I agree with the assessment too, but Frampton left Humble Pie because he didn’t want to go into the heavy direction Mariott wanted to go. Holding On To You is a lot closer to what Frampton wanted than Breaking All The Rules. The real problem with Holding On To You is the 80’s production emphasizing synths instead of Frampton’s guitar playing, which means it isn’t playing to his strengths. Perhaps if the 2 songs switched styles he might’ve had something.

  • smf2271

    “Never Had It Better” also reminds me of “Carrie’s Gone” by LeRoux (which is also not meant to be an insult). I used to eat that stuff up when I was 10. I still like it and I’m not ashamed.

    I’m not too impressed by the Frampton songs above either, but for some reason I’ve always loved “Lyin”. Maybe it’s the multiple-parts thing, I’ve always liked songs with several different melodic sections to them.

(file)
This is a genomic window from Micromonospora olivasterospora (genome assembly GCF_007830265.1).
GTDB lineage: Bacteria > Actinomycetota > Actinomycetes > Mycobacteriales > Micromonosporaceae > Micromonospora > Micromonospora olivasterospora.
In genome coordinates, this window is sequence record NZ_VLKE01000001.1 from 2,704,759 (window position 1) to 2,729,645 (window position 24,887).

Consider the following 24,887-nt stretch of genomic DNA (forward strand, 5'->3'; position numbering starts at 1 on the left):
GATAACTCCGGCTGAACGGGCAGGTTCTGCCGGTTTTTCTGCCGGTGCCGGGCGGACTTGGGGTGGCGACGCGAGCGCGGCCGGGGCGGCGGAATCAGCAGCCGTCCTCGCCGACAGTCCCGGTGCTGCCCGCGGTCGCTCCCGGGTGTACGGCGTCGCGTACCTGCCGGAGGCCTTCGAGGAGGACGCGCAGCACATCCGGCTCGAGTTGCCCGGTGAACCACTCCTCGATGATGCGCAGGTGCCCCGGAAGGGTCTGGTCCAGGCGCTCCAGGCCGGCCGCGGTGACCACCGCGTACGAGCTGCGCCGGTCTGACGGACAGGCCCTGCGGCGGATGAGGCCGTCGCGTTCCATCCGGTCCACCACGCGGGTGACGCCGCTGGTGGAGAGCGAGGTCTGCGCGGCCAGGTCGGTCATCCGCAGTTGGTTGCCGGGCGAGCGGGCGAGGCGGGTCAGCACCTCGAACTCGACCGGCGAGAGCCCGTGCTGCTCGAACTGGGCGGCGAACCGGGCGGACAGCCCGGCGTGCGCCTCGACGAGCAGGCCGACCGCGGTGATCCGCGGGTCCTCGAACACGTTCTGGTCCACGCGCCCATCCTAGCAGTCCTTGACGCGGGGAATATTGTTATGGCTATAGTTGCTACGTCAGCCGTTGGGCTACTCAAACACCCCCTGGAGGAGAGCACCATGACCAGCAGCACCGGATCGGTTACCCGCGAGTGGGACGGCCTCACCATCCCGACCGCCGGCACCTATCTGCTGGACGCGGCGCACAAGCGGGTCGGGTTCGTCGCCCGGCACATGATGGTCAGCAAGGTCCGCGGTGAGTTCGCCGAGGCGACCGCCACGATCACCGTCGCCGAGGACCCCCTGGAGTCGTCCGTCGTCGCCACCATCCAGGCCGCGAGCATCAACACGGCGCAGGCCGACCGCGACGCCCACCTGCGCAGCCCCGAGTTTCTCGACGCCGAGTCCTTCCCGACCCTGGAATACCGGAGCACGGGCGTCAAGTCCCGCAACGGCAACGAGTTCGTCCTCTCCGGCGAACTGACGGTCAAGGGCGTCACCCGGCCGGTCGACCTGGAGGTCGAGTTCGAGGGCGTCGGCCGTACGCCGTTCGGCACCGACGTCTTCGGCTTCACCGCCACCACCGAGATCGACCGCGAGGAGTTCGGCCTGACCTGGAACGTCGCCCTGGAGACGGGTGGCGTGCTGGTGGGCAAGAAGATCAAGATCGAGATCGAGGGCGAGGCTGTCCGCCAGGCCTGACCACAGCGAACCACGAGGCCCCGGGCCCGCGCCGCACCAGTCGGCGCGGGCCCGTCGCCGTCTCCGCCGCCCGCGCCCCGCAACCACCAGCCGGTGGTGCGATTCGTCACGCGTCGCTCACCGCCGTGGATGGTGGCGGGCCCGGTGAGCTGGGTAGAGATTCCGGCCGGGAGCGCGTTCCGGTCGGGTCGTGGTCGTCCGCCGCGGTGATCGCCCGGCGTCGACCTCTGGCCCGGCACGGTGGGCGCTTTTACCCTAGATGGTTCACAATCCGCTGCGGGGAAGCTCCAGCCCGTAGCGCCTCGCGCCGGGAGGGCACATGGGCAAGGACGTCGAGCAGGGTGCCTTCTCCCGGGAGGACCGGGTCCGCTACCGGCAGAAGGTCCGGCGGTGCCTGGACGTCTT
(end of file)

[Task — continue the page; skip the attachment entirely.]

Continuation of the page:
I’ve also always loved Frozen Ghost’s “Should I See” and it was the leadoff track on an infamous “Na na na” CD mix I once made for a friend (featuring all songs with prominent “na na na”s in their lyrics).

    I was away last week so I have a delayed comment too: great to hear someone clarifying for the public that Dan Fogelberg wasn’t all just about cheesy ballads! Talk about someone whose hits are a poor representation of his capabilities as a songwriter.

  • steed

    Hey, later on I called a track “slicked up bullshit” – Liz wouldn’t write that, so there.

  • http://www.bastardradio.com steed

    Hmm…I hadn’t placed “Never Had It Better” with “Carrie’s Gone” before – but I can see how you certainly think that now.